If you do not know or have not heard about this movie it follows a young woman named Ellen, played by Lily Collins, and her journey with anorexia nervosa. Ellen has been in and out of treatment 3 times before and it follows her into a 4th treatment center with a “less than traditional” doctor named Dr. William Beckham played by Keanu Reeves. This movie was written and directed by Marti Noxon. Marti, along with Lily Collins, suffered from an eating disorder in her younger life.
This movie has been a controversial topic of conversation since the trailer came out a few weeks ago. After Netflix released 13 Reasons Why it is no surprise To The Bone was put under a harsh light from the start. No matter how you feel about 13 Reasons Why, the Netflix series got the conversation rolling about suicide. I believe that To The Bone will do the same, but for EDs.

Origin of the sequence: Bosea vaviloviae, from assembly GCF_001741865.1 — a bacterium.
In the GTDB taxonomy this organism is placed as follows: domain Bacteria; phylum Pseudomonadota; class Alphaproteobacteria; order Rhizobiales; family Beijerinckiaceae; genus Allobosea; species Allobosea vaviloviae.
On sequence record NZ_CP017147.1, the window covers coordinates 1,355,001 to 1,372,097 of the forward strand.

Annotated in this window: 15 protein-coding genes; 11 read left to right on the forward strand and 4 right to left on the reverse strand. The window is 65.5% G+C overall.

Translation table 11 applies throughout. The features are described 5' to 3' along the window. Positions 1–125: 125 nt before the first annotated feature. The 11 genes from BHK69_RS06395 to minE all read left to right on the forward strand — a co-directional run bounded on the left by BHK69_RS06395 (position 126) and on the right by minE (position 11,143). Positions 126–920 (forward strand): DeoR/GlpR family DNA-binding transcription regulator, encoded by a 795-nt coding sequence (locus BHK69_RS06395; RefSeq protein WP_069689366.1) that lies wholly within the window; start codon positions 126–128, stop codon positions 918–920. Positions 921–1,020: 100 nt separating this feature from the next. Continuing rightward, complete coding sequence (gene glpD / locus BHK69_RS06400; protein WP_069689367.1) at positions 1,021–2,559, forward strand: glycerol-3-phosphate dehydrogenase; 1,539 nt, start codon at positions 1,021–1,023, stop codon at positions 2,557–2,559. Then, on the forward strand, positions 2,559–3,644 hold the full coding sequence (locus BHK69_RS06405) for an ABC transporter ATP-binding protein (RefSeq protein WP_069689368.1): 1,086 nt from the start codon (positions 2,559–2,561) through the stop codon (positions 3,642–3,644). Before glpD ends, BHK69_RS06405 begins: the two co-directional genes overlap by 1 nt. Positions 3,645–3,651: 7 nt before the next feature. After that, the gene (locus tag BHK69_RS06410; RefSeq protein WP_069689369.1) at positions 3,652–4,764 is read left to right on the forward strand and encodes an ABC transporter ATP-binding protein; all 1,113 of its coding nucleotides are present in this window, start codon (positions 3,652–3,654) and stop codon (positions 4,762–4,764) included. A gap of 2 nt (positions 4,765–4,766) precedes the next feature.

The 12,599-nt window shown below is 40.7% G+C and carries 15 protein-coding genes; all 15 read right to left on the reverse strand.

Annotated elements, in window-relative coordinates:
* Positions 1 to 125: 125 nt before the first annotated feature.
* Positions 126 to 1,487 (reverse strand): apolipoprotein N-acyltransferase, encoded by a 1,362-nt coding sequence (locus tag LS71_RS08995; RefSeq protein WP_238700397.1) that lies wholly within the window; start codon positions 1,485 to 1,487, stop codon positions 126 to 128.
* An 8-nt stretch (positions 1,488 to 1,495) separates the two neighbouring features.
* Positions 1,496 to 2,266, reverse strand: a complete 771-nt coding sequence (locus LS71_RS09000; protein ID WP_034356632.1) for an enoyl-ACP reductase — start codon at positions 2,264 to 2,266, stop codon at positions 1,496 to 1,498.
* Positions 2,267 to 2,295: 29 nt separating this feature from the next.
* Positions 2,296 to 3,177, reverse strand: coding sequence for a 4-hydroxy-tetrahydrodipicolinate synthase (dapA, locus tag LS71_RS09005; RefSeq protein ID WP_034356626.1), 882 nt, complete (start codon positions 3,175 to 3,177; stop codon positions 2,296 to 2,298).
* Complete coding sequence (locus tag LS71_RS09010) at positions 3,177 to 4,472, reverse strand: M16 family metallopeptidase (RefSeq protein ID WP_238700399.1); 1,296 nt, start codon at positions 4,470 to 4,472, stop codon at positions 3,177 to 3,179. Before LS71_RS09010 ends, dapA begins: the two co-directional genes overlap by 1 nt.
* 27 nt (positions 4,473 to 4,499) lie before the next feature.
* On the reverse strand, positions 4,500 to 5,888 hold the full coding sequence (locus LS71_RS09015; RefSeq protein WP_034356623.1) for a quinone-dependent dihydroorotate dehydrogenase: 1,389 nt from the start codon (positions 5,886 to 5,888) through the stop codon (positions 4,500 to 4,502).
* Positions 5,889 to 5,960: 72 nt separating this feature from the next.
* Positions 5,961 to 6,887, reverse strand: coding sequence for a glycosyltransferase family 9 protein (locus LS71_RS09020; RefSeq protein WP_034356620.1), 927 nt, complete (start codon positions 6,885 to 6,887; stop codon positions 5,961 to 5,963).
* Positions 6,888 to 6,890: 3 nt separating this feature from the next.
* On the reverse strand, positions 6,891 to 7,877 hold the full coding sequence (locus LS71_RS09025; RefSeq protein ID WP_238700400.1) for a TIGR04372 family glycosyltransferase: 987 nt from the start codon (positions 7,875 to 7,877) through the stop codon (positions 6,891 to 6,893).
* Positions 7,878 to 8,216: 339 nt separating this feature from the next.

Before we get into the meat of the story I want to say that this movie is just one person’s take on what it was like having an ED. Everyone who suffers from an ED has a different experience. I think people are getting so defensive and critical about this movie partly because it matches some individuals’ experience and it is the opposite of others.